The title of the exhibition was inspired by the idea of German philosopher Walter Benjamin of “Getting lost in the city” on purpose, for each person to discover their own version of a big city. With 300 works of art from the IVAM collection, this exhibition offers a series of manifold visions, different spaces and human lives that have defined city life over the last century. The city can be considered one of the best metaphors of contemporary society from the 20th and 21st century, and this exhibition attempts to help us discover what the city is like for each and every one of us.
It is a large selection of paintings, sculptures, photographs and videos that focus on urban matters from the beginning of the 20th century to date. Artists include Paul Citroën, Jan Kamman, Lee Friedlander, César Domela, Walker Evans, Horacio Coppola, Gabriel Cualladó, hasta Sigmar Polke, Gregory Crewdson, Hiroshi Sugimoto, Miquel Navarro, Bernd and Hilla Becher and Gordon Matta Clark.
Thematic journey through 10 exhibition rooms
-Room 1. Fascinated by metropolis: photography plays a fundamental role, views of the urban fabric and aerial perspectives show the city as a whole. Eugène Atget (1857-1927) shows Paris in the year 1900, William Klein (1928), Lee Friedlander (1934) and César Domela (1900-1992) use skyscrapers are central themes in their works.
-Room 2. Urban wanderings: photographic collection of visits to small and practically empty places where flyers and activity announcements are given out.
-Room 3. Ordinary spaces: a conceptual journey where the buildings and streets of the city are closely interwoven, expressing the relationship between space and time. The works of art in this room can be compared with Pop themed paintings such as Plein Air N.Y, 1968, by Valerio Adami (1935) and Toda la ciudad habla de ello, 1982, de Eduardo Arroyo (1937).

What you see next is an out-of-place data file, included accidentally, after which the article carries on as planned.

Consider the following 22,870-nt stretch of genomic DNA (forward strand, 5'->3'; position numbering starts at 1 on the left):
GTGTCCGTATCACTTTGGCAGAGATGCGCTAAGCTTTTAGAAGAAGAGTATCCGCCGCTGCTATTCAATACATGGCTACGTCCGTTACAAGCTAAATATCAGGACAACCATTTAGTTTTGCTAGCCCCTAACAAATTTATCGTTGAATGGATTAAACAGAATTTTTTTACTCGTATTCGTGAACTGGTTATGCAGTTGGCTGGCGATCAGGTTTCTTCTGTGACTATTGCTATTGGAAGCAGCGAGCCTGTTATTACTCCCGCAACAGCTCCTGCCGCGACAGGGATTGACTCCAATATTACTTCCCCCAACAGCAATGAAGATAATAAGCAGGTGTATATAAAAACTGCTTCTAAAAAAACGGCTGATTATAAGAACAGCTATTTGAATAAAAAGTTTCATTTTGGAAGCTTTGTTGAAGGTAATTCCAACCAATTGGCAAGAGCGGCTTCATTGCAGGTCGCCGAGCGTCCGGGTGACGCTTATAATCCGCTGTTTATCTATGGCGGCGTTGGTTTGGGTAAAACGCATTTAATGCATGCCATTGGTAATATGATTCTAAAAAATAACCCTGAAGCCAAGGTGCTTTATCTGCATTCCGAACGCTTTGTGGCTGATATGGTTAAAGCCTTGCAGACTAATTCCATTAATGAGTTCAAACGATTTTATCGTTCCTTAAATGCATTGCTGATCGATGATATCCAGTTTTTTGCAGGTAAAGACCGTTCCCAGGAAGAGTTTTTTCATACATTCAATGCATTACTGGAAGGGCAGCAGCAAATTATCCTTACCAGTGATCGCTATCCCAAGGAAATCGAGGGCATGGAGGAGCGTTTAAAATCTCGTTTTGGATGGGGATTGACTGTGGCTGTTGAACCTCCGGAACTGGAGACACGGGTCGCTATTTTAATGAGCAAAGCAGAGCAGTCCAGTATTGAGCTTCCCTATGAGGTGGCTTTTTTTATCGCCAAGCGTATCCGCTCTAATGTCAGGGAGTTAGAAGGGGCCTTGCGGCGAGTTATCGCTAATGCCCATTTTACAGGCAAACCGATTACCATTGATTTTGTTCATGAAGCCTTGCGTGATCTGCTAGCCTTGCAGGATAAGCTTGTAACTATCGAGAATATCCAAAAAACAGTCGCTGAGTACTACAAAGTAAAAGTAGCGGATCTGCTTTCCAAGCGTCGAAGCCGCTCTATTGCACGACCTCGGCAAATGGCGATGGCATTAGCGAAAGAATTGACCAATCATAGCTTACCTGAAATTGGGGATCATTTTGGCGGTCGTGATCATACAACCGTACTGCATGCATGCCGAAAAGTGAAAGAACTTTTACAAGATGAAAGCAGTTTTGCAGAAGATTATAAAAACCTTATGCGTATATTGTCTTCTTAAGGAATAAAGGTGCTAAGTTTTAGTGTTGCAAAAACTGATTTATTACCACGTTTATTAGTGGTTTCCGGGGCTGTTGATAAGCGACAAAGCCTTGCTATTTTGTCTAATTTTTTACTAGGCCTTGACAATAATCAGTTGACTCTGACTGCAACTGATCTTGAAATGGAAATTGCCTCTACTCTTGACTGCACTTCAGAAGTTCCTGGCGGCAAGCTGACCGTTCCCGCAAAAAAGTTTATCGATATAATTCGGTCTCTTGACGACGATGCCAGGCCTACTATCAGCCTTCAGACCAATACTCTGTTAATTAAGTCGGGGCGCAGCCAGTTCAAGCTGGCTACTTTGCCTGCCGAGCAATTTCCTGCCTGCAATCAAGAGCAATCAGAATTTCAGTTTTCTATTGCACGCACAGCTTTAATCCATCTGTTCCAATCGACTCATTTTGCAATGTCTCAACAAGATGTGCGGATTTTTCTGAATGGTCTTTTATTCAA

-Room 4. Deconstruction the city: at the end of the seventies, deconstructions were the work tool of many artists. Their central theme was the interconnection between citizens and their objects, rubbish, environment, history and future.
-Room 5. Exploring spaces: this room shows buildings photographed by Gabriele Basilico (1944-2013), and an inventory of industrial constructions by Bernd and Hilla Becher (1931-2007/1961-2007). These German photographers capture the documentary and taxonomic spirit of the piece, and the minimalist obsession with the serialism and tidiness of static objects.
-Room 6. Diverse crowds: the emergence of identities brings with it the chance to bring to the open the plurality of life forms and concepts of existence of sectors that have been socially marginalised and hidden until very recently.
-Room 7. Fabricated cities: Charles Simonds (1945), Miquel Navarro (1945), Hannsjörg Voth (1940) and Per Kirkeby (1938) create and invent cities filled with mythology and personal significance.
-Room 8. Bare spaces: the analysis of space as viewed by mankind and the passing of time are two art themes that have been used since the mid-seventies. For example, Cristina Iglesias (1956) combines size, matter and distortion in a series of silkscreens made on copper at the end of the eighties and on paper one decade later, the theme of which is labyrinthine spaces in the form of streets, buildings and façades full of light and shadow.
-Room 9. Strange worlds: artists such as Anzo (1931-2006) and Juana Francés (1924-1990) and, later, Juan Muñoz (1953-2001), develop reflective and critical works on the existential condition of mankind and its contrast with industrial and technological progress.
-Room 10. Architectures of fear: a series of different construction and images related to historical events such as the Gulf War through photographs of the streets in and around Düsseldorf; images related to the holocaust (Concentration Camp, 1982 and Watchtower, 1984).
Fun House, 1956. Richard Hamilton. IVAM